Want to make sure you’re getting what you want?

Order (or try) one of each and return the one that you don’t like as much!

4. Shure SM57 Cardioid Dynamic Microphone

If you’ve ever recorded in a commercial recording studio, chances are the engineer doesn’t even think twice about using a Shure SM57 on your guitar cabinet.

It’s definitely achieved “legendary” status, but your engineer may want to think again!

Instrument Dynamic Mircophone, SM57-LC (SM57-LCE)

I’m not saying it’s not a good microphone (it made this list, didn’t it?), I’m just saying that there are plenty of other options worth considering. The SM57 shouldn’t be your “default” choice.

Remember, it might be NEARLY identical to the Shure SM58, but it isn’t…

  • Frequency Response: 40 Hz – 15,000 Hz
  • Polar Pattern: Cardioid
  • Output Impedance: 150 Ohms

I will say that the Shure SM57 sounds best for rock/metal music. It places you electric guitars perfectly in the mix right out of the box!

If you’re going for that “scooped” sound, it’s definitely the right microphone.

If you’ve got TWO guitarists, you can actually mic one up with an SM57 and the other with an SM58 just to get that little bit of separation in the mix.

Pretty good tip, eh?

It’s definitely worth having one of each, just make sure that both of them do in fact sound different.

As I said in the previous section, I can’t guarantee anything knowing that one SM57 might sound different from another. Might have something to do with the year it was produced in!

5. Avantone Pro CR-14 Dual-Ribbon Microphone

I promised you a ribbon microphone and here it is… The Avantone CR-14!!

It’s another one of those microphones you most likely would’ve passed up if you hadn’t landed on this page. It’s also one of the most affordable (yet impressive) ribbon microphones out there.

Is that the only reason I’m recommending it for recording electric guitar?

Well, I definitely don’t want you going out there buying a 1000$+ ribbon microphone only to find out your recording space doesn’t do it justice.

However, I’m 100% serious when I say I’d choose the CR-14 over any “legendary” ribbon microphone…

  • Frequency Response: 30 Hz – 16,000 Hz
  • Polar Patter: Bi-Directional (Figure-of-Eight)
  • Output Impedance: 600 Ohms

That’s partly because it’s one of the few rugged ribbon microphones out there.

As you may know, most ribbon microphones (especially the vintage models) are EXTREMELY FRAGILE.

If you’re recording electric guitar at home, you never know… One of your guests might accidently breathe on it and ruin the ribbon element (that’s actually what would happen, no jokes).

Speaking of ribbon elements…

One of the main reasons I prefer the Avantone CR-14 over other ribbon microphones is because of the dual-ribbon element. It makes the microphone more sensitive and dynamic!

In regards to sound, it sounds like the perfect blend of vintage and modern!

Just remember to pair it with a good inline microphone preamp to get the most out of it (more info on inline microphone preamps in THIS article).

6. Aston Microphones Spirit Large-Diaphragm Condenser Microphone

It’s been refered to as a “classic in the making” and I couldn’t agree more!

If you’re looking for one of the most versatile microphones for recording electric guitar, the Aston Spirit will definitely keep you experimenting for years to come.

Aston Microphones Spirit Large Diaphragm Multi-Pattern Condenser Microphone

That’s primarly due to its multi-pattern design.

You’ll be able to select between cardioid, bi-directional (figure-of-eight) and omnidirectional. This is what makes the spirit the perfect all-in-one microphone for home recording.

It’s also one of the best condenser microphones for recording electric guitar…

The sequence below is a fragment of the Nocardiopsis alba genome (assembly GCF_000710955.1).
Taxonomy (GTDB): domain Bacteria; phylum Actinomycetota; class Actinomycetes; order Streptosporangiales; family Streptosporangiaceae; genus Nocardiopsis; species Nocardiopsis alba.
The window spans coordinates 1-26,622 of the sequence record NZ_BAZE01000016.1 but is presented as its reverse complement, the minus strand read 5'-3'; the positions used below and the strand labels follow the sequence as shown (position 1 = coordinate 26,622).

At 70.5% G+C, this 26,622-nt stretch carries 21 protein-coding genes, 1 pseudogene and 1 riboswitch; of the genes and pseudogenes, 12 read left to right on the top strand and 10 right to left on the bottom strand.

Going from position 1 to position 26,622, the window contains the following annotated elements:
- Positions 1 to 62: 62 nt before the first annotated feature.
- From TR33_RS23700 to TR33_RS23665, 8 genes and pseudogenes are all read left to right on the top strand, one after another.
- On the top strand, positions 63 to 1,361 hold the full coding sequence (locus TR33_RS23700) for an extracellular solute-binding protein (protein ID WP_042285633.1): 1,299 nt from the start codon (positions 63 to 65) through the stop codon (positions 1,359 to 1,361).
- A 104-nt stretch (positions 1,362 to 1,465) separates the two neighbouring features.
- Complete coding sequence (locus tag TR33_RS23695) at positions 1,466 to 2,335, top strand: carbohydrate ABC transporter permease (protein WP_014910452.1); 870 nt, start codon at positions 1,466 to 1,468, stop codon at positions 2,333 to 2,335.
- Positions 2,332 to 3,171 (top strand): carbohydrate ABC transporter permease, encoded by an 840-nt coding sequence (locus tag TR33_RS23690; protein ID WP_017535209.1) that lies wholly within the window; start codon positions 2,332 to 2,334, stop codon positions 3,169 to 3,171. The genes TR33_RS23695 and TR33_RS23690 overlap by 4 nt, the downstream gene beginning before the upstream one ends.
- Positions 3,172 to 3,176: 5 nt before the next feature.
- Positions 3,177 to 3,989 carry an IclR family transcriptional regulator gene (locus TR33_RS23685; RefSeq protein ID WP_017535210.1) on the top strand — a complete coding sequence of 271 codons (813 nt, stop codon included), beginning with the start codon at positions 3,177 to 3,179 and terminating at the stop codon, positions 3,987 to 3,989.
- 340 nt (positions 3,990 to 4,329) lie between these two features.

• Frequency Response: 20 Hz – 20,000 Hz
  • Polar Pattern: Cardioid/Bi-Directional/Omnidirectional
  • Output Impedance: 200 Ohms

You’ll get the optimal dynamic range and frequency response with the Spirit!

You’ll also get much more brilliance in the top-end compared to the darker sound of the Avantone CR-14. It’s basically a decision of bright/dark when it comes to condenser/ribbon microphones.

That being said, the Aston Spirit will sound much better on clean electric guitar tracks.

I personally wouldn’t recommend it for heavily distorted guitars. That’s when you’d be better off recording electric guitar with a dynamic microphone.

When it comes to ruggedness though, I guess you can say the Spirit is built like a tank!

It’ll definitely be safer than the CR-14 in your home recording studio.

Summary: 6 Best Microphones for Recording Electric Guitar at Home

Here’s a table if you want to compare all the microphones we looked at side-by-side…

AKG Perception P5 SSennheiser e 906Shure SM58Shure SM57Avantone Pro CR-14Aston Microphones Spirit
Frequency Response40-20,000 Hz40-18,000 Hz50-15,000 Hz40-15,000 Hz30-16,000 Hz20-20,000 Hz
Polar PatternSupercardioidSupercardioidCardioidCardioidBi-DirectionalMulti-Pattern
Output Impedance580 Ohms350 Ohms150 Ohms150 Ohms600 Ohms200 Ohms

If you ask me, you can’t go wrong with the AKG Perception P5 S.

It’s one of my most-used microphones and I use it on much more than just electric guitars.

The Shure SM57/SM58 is a classic and has a distinct sound, but I’d only use them if you wanted to create contrast between multiple guitar tracks.

Remember, the SM57/SM58 doesn’t have an extended frequency response like the P5 S so it won’t be as versatile if you’re looking for an all-in-one solution.

If you’re ready to spend a little more though, I’d definitely consider the Sennheiser e 906.

I’m telling you, the larger microphone capsule will give your guitar tracks much more headroom!

When it comes to ribbon vs condenser microphones… It’s a matter of personal taste, but I would personally go with the Aston Spirit.

It’ll be much more versatile and durable in the long run!

So, which microphone do you think is best for recording electric guitar?

Let us know in the comments and feel free to ask any questions!









Picture of Stefan Chamberland

Stefan Chamberland

Stefan is a highly proficient sound professional who specializes in sound for picture. His journey into sound production began at the young age of 16, where he initially produced music that went on to feature on local television. Today, Stefan utilizes his extensive expertise to record production sound and lead the audio post-production process for a variety of projects in the TV, Film, and New Media industry. Driven by his passion for sound for picture, Stefan founded Decibel Peak, a platform designed to empower and support emerging sound professionals while contributing to the growth of the industry.

Leave a Comment

Featured Posts

how to record drums on a budget - decibel peak

How To EQ Drums in Logic Pro X

If you’ve ever found yourself wrestling with the complexities of EQing drums, you’re not alone! Crafting a professional and balanced drum sound is a key